# Homework Help: Simple faraday's law problem (phi = what?)

1. May 8, 2014

### darksyesider

1. The problem statement, all variables and given/known data

A toroid with N windings and radius R has cross sectional radius x (x<<R).
The current running through the wires is given by $I = I_0\sin (\omega t)$.
There is a magnetic field in the center of the toroid.

A loop of wire of radius three times that of the toroid is placed around the cross section of the toroid
(like this, but it's circular, not a rectangle).

Find the induced emf in the circular loop of wire.

2. Relevant equations

E = -dphi/dt
3. The attempt at a solution

$\int B\cdot ds = \mu_0 I\implies B(2\pi R) = N\mu_0 I \implies B = \dfrac{\mu_0 N (I_0\sin\omega t)}{2\pi R}$ (*)

then $\mathcal{E} = \dfrac{- d\phi}{dt} = - \dfrac{d(BA)}{dt} = -\pi x^2 \dfrac{dB}{dt}$, where dB/dt is just the derivative of (*).

My question is, that should it be $-\pi x^2$ (the cross section of the toroid) or should it be the area of the loop ( pi*(3x)^2) ?
My reasoning for pi*x^2 is that since there is no flux at parts of the circular loop, it's just the area of the cross section (no flux since no magnetic field!).

2. May 8, 2014

### rude man

You need to integrate B across the toroid's cross-section to the the total flux. B is a function of the radial distance from the toroid's center (not the cross-section center; I mean the center of the hole). You have oversimplified the problem by using the value of B at the outermost radial distance R.

3. May 9, 2014

### darksyesider

EDIT: I don't see why that is true, isn't R fixed?

Last edited: May 9, 2014
4. May 9, 2014

### rude man

Sure is, but the B field isn't confined to r = R.

5. May 9, 2014

### darksyesider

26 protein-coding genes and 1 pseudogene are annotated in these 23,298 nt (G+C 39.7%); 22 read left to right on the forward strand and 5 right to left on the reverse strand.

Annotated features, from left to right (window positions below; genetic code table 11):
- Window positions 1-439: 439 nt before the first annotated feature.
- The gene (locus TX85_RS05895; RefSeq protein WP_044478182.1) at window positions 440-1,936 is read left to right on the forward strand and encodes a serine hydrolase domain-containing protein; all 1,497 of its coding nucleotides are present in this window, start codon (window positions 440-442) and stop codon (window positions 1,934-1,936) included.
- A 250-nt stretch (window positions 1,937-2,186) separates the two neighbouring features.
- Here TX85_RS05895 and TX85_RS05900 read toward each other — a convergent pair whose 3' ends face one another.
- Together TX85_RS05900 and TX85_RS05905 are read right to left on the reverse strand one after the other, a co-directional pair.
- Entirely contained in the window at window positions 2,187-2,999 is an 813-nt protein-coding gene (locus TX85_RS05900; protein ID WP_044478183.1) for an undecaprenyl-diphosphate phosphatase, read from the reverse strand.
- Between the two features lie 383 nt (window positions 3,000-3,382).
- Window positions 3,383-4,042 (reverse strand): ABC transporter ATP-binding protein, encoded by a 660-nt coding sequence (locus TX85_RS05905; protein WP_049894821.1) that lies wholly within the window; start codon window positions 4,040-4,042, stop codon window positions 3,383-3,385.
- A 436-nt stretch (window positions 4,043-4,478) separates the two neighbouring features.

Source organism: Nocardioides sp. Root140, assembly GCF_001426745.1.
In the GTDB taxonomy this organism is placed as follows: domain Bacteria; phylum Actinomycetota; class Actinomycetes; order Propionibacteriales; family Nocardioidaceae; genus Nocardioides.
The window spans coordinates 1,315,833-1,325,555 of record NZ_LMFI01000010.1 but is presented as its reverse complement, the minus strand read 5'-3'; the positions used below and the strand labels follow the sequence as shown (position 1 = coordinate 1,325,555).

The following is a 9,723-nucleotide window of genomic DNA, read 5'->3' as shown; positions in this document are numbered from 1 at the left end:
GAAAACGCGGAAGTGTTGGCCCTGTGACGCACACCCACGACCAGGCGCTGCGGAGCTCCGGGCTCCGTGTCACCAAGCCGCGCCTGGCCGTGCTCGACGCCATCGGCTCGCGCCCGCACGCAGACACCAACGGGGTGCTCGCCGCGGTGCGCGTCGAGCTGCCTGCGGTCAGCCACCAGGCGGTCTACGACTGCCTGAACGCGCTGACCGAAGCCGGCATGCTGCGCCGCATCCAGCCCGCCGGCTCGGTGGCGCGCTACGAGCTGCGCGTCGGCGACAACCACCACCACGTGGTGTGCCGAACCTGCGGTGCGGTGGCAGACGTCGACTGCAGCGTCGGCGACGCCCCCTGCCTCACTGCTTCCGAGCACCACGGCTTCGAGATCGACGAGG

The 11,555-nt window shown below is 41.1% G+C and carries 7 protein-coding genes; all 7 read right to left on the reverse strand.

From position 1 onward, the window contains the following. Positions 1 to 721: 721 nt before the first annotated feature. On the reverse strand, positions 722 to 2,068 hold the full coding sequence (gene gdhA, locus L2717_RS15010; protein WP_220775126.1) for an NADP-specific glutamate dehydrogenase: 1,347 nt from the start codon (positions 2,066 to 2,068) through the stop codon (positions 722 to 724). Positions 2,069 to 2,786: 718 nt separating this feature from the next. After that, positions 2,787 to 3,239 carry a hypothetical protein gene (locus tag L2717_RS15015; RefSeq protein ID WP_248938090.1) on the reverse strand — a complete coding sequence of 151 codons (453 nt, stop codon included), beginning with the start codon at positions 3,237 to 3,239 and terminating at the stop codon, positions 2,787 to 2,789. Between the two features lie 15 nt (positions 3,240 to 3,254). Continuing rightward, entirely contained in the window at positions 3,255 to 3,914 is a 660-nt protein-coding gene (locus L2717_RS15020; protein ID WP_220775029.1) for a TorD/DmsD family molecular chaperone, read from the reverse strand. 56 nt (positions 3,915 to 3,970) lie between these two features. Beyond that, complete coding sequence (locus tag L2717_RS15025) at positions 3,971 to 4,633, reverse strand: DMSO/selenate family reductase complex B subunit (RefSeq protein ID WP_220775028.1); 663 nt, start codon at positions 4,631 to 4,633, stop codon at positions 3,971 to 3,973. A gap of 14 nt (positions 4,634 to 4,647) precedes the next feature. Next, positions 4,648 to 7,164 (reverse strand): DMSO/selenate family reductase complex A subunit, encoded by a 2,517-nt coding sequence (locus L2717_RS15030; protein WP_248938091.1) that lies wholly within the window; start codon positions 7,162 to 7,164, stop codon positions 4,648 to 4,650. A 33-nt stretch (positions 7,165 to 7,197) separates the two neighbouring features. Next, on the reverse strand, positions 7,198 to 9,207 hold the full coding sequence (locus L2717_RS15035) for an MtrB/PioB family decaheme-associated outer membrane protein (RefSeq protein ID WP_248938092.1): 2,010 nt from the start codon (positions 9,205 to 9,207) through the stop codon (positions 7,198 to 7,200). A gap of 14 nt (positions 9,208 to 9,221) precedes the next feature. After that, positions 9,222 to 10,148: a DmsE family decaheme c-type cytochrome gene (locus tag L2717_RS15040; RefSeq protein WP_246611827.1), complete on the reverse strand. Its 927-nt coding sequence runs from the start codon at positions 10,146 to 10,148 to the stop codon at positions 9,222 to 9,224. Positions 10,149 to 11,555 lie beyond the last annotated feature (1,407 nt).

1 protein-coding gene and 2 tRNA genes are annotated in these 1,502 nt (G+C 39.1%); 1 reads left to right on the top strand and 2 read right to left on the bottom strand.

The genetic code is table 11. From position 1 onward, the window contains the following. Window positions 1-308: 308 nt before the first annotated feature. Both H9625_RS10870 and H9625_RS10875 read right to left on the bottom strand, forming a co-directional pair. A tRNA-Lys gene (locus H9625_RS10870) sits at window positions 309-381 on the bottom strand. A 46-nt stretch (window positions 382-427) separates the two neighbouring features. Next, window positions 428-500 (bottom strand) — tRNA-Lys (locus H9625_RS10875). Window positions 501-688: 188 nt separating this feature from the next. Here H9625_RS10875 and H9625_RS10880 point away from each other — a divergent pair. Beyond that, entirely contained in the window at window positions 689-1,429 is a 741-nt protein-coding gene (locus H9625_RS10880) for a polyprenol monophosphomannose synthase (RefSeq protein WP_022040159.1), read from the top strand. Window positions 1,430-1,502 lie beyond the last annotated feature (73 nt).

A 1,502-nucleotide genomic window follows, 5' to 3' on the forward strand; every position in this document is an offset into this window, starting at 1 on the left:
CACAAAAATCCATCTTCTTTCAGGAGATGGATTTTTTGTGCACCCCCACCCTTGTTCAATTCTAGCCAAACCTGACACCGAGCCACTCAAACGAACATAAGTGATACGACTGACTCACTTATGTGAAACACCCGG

can you specify where it is incorrect? I still don't see what you are referring to.

6. May 9, 2014

### rude man

As I said, you have determined the B field for r=R but have done nothing to determine what it is for r<R. R is the OUTER radius of the toroid. Ir also has an inner radius, which is R-2x. So we have R-2x < r < R.

B is a function of the radius r: B = B(r). You have computed B(R) only. Figure out why B(r) > B(R), r < R, just the way you found B(R).

7. May 10, 2014

### darksyesider

Is there an elementary way to solve this then? (AP Physics C level)?

If the cross section was a square, it would be easy, but here it's harder.

8. May 10, 2014

### rude man

In either case it requires integrating strips of the cross-section, from r = R-2x to r=R, to get the total flux which is what you need.
.
EDIT: ON SECOND THOUGHTS, since you were given x << R your original post solution is close to correct and probably what was intended.

I don't understand how you came up with your alternative area pi(3x)^2. What has a radius 3x???

Last edited: May 10, 2014
9. May 10, 2014

### darksyesider

The larger loop of wire.

10. May 10, 2014

### rude man

Oh, right. But the area you want is, as you said, where the flux is, which is in the toroid cross-section only. Good work and sorry if I sidetracked you. If R >> x had not been given you would have had to integrate.